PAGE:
Samsung keeps low-key on Moon's request on job creation

By Song Su-hyun

Published : Jul 10, 2018 - 17:46
Updated : Jul 10, 2018 - 17:52

South Korea’s biggest family-run conglomerate Samsung appeared to be remaining low-key Tuesday after the first encounter between its heir apparent Lee Jae-yong and President Moon Jae-in, while seeking measures to join the government’s drive for economic revitalization, according to the business community on Tuesday.

During a five-minute impromptu meeting which is said to have been suggested by Moon, the president requested Samsung to create more jobs, core agenda to realize its income-driven economy. The state project is aimed at promoting the level of income to boost the size of domestic spending and investment.

Lee, in response, said “Thank you, and we will do more.”

President Moon Jae-in (left) is accompanied by Samsung heir Lee Jae-yong at Samsung's smartphone production facility in Noida, India, on Monday. (Yonhap)


Such a short chat was made before a ceremony held by Samsung to mark the completion of a new production line for smartphones in Noida, India, on Monday, during Moon’s state visit to the country.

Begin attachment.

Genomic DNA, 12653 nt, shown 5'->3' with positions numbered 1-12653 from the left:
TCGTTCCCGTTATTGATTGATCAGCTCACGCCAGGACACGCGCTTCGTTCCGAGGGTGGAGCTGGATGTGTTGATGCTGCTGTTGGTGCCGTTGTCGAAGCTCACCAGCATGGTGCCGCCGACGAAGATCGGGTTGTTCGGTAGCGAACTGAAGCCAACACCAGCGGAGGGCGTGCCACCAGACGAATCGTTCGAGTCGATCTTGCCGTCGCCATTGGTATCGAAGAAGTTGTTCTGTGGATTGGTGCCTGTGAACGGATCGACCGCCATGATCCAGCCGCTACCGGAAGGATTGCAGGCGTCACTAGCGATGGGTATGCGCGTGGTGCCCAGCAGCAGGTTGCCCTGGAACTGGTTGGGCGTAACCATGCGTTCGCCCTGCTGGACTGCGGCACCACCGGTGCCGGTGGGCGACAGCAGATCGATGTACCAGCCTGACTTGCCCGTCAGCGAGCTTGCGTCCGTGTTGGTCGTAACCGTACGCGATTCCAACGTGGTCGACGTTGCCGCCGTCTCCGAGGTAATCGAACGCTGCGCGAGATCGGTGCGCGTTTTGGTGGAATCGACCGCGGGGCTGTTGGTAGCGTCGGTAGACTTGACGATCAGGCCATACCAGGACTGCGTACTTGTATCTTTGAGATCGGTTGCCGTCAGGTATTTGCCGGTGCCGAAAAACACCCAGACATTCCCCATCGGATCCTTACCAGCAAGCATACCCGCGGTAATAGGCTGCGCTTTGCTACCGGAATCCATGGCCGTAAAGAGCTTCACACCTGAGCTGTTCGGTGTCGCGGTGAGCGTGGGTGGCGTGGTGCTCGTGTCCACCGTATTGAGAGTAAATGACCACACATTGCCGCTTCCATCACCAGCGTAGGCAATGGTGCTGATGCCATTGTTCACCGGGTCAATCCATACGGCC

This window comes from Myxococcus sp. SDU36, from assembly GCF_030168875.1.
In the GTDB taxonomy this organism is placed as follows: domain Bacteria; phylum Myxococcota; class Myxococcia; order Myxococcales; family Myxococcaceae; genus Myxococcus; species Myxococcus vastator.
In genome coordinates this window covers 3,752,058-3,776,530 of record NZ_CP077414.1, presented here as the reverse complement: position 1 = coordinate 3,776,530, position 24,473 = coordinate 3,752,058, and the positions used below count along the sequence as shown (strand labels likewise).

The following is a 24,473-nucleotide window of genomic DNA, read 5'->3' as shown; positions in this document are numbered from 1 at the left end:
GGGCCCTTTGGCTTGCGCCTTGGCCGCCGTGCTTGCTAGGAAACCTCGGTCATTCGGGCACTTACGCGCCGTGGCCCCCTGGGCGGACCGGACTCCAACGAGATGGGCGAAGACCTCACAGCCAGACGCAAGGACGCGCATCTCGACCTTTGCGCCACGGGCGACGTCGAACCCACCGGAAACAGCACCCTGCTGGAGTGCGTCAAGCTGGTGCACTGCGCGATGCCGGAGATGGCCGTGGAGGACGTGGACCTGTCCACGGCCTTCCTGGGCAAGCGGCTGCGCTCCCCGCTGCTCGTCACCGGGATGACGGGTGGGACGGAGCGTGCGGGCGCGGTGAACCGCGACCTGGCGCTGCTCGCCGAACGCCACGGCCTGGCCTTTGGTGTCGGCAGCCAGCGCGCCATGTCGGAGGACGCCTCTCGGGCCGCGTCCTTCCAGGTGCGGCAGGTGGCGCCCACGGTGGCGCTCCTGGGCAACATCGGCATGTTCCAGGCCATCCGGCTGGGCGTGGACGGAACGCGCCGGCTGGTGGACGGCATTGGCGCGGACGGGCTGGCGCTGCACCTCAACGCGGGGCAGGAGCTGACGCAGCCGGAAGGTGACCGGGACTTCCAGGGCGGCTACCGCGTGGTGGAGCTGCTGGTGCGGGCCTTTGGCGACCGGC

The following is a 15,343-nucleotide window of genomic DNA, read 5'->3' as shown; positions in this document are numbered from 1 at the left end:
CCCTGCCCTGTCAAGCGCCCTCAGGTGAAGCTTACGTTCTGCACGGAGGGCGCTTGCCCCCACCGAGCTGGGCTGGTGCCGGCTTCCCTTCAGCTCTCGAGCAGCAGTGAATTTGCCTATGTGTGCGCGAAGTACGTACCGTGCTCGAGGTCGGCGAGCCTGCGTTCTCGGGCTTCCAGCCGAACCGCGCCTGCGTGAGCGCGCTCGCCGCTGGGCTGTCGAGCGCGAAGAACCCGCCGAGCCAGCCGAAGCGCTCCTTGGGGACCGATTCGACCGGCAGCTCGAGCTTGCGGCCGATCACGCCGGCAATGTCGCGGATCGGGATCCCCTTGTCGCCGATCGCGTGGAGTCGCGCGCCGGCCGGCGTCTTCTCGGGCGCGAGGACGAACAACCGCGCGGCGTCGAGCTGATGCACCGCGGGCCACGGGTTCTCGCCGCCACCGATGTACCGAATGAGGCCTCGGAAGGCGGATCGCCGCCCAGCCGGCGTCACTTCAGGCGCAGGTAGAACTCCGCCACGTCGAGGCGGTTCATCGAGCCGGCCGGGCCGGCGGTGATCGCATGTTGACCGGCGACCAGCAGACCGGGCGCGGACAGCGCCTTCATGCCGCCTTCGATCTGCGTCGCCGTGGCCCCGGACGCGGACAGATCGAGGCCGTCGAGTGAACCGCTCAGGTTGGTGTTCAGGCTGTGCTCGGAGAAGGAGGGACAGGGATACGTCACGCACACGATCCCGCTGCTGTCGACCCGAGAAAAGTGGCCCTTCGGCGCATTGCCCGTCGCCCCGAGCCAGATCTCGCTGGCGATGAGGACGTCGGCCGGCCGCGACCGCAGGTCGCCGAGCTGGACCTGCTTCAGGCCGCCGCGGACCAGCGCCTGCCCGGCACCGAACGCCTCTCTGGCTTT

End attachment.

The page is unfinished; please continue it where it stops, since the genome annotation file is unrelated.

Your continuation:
The Moon-Lee encounter drew mixed reactions from the political and business circles.

The minor opposition Justice Party denounced the president’s meeting with Samsung heir Lee, calling Lee, “who took the leading role in the Park Geun-hye and Choi Soon-sil corruption scandal.”

On the other hand, the business community interpreted the meeting positively as a shift in the Moon government’s stance from anti-chaebol to business-friendly.

“The government seems to be acknowledging that they need support from conglomerates such as Samsung and Hyundai Motor to address economic issues,” said an industry official who declined to be named.

Some expressed sarcasm about Moon’s meetup with the Samsung heir, saying “Such connections between the government and businesses can never be severed.”

“Samsung should be considering some new investment and job creation plans in order to show its support for the government’s economic policies, which is no different from the previous business-friendly governments,” an official in the business community said.

Samsung officially remained silent about possible new investment or employment plans.

Samsung is on track to build its second semiconductor factory in Pyeongtaek, which is estimated to require over 30 trillion won ($26.8 million). The decision was made public after Lee was freed from jail in February.

The tech titan could possibly contribute to the government’s job creation policy by increasing its research and development workforce on new technologies such as artificial intelligence and autonomous driving that are being led by the Samsung heir.

By Song Su-hyun (song@heraldcorp.com)

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The Korea Herald by Herald Corporation